You might know Justin Webb’s speaking voice better than his written one – he’s worked at the BBC since 1984, and has co-presented the Today programme on BBC Radio 4 since 2009 – but Webb has long been a writer too, contributing regularly to the Radio Times and publishing books since 2008’s Have a Nice Day.
And though a few of his books to date have included some amount of personal writing, this week Webb is publishing his first true memoir. The Gift of a Radio: My Childhood and Other Train Wrecks is Webb’s candid account of growing up between “his mother's un-diagnosed psychological problems, and his step-father's untreated ones” during Britain in the 1970s, told with all of the pathos and storytelling wit expected of an experienced broadcaster.
To celebrate the book’s release, we asked Webb our 21 Questions about life and literature; below, he tells us about his love of Raymond Carver, fixing tools for Black + Decker, and his love of “drinking gin at high altitude.”
Raymond Carver. His brevity (I know, I know, a lot was in the editing but even so…) and his humanity. His humour and his humanity capture the essence of struggling Americans.
It was called The Crash Detectives. It was about air crashes. Lord knows why, but I found it endlessly captivating. The normality of the check-in; the sense of suspense as you waited for it all to go wrong; the mopping up and the moving on.
Unquestionably The Tin Men by Michael Frayn. It was the first hilariously funny book I read, and the wittiness and zip of it made me fascinated by the construction of humour in writing.
I was a power tool mender in a Black + Decker factory.
Just do it. I was wondering whether something I had written could be turned into a book and the advice was not to wonder but to do: only then could the question be answered. Writing is a practical thing. If you don’t do it, it won’t happen. I had not fully realised this.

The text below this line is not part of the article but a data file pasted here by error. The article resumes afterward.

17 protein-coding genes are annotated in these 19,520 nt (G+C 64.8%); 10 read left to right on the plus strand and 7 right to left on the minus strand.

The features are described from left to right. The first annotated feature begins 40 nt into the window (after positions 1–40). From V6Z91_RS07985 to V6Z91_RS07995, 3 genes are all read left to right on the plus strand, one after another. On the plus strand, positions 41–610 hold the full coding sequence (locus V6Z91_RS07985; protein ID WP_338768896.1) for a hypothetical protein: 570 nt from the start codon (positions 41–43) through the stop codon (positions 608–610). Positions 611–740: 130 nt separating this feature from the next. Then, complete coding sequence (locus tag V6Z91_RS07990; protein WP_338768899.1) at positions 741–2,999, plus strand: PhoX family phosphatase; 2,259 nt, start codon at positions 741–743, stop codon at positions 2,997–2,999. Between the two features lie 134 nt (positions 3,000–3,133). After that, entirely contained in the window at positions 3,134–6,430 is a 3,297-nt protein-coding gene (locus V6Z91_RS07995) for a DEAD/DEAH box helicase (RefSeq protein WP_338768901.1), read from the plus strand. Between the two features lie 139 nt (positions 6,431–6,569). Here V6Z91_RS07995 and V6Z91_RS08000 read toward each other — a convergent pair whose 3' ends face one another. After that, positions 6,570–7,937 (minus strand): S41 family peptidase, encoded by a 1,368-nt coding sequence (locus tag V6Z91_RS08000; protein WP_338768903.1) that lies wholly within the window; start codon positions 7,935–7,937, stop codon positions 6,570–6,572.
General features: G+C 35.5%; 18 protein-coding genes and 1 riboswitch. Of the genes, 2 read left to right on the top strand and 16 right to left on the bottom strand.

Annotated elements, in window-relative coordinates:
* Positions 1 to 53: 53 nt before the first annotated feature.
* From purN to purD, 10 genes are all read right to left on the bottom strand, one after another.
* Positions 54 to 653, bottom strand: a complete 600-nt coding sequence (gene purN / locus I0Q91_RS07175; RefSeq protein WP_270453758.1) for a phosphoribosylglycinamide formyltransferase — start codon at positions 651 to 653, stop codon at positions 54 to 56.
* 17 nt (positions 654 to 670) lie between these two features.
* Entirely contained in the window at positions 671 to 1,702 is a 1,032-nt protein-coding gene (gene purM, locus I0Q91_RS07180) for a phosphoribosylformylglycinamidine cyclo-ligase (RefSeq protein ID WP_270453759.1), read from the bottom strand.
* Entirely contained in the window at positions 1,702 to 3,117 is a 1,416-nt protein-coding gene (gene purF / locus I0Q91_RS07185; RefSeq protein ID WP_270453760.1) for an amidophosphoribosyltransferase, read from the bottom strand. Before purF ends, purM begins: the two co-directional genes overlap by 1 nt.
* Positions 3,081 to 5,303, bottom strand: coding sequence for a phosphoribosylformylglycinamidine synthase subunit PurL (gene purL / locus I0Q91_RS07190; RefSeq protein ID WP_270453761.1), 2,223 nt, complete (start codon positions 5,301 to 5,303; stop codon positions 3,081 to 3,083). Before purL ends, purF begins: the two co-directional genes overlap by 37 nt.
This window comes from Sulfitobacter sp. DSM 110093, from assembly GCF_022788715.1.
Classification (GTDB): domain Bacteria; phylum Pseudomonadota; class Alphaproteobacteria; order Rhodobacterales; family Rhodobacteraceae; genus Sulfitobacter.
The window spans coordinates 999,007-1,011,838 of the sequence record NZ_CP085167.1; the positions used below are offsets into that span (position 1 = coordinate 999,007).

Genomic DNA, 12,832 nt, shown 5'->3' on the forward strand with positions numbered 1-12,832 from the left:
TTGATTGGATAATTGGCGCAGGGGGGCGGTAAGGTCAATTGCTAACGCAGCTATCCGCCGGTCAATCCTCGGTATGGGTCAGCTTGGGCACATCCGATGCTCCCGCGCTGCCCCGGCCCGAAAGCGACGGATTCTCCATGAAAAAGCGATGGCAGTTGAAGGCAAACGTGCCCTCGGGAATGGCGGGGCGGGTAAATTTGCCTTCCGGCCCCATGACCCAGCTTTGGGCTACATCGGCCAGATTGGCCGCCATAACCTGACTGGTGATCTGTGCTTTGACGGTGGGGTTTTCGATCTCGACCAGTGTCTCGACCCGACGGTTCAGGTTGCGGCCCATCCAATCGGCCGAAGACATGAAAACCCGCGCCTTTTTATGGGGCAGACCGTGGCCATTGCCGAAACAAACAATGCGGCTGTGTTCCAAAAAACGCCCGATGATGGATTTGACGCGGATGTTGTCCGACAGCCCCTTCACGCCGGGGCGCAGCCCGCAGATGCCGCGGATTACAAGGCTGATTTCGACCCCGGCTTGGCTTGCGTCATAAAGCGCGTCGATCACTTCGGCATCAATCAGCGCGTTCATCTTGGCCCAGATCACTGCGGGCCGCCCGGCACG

Elephant by Raymond Carver. It’s his finest collection of short stories and contains ‘Intimacy’, which is the best. As you get older and life falls apart in various ways and improves in others, the stories change with you.
All the Russian classics.
I always wanted to be a coach driver, and I did wonder during the shortage of HGV drivers if this might be my moment.
Family happiness, I suppose – or my dog. I also enjoy drinking gin at high altitude.
I am passionately interested in trains. I don’t collect the numbers or make models, but I love the idea of them, and I find timetables engaging in a manner that even my brother-in-law, who literally runs a train company, finds weird.
On a hotel beach. Served cappuccinos. Quick swims for inspiration.
Drinking red wine with Nikola Koljević while his forces shelled the city of Sarajevo. I was one of a number of Western reporters who got to know and, to an extent, to like this Shakespearean scholar who was one of the leaders of the murderous Bosnian Serb nationalists who began and perpetrated the civil war there in the early 1990s.
We would meet him in the stronghold of Pale, in the hills above Sarajevo, and he would try to persuade us that Serb Nationalism was a decent cause. In this he was unsuccessful, but this troubled – and in some ways, sensitive – man was an interesting find in a war zone. When, after the war, he killed himself, I was unsurprised.
It would be Michael Wolff, who has written an uproarious and hugely entertaining set of books about the Trump presidency. His talent is that he doesn’t lecture and moan about Trump; he simply reveals him. We would eat burgers cooked on a grill.
Crashing the pips at the end of the Today programme.
I am utterly stumped by this question. Perhaps I could be very strong, but I’m not quite sure why.
Material Girls by Kathleen Stock.
In theory yes, but the organisation is tricky so no.
I am accused (with some justification) of being posh and privileged, and yet my childhood was eccentric and in some ways grotesque. We fail in the age of Twitter to grasp the multiplicity of stories that make up any one person. How about a revisiting the 1970s – that strange era – through my peculiar early life? An effort to talk about ambivalence and complexity, but also to have a laugh at the oddness of it all and to raise a glass to the ‘stiff upper lip’ which both damaged us and allowed us to survive.
The Gift of a Radio is out now.
Photo at top copyright BBC
Image by Victoria Ibbetson
The actor, model, Beyoncé collaborator and author of new artistic self-expression handbook The How opens up about her childhood love of Roald Dahl, the importance of nature, and the best writing advice she’s ever received.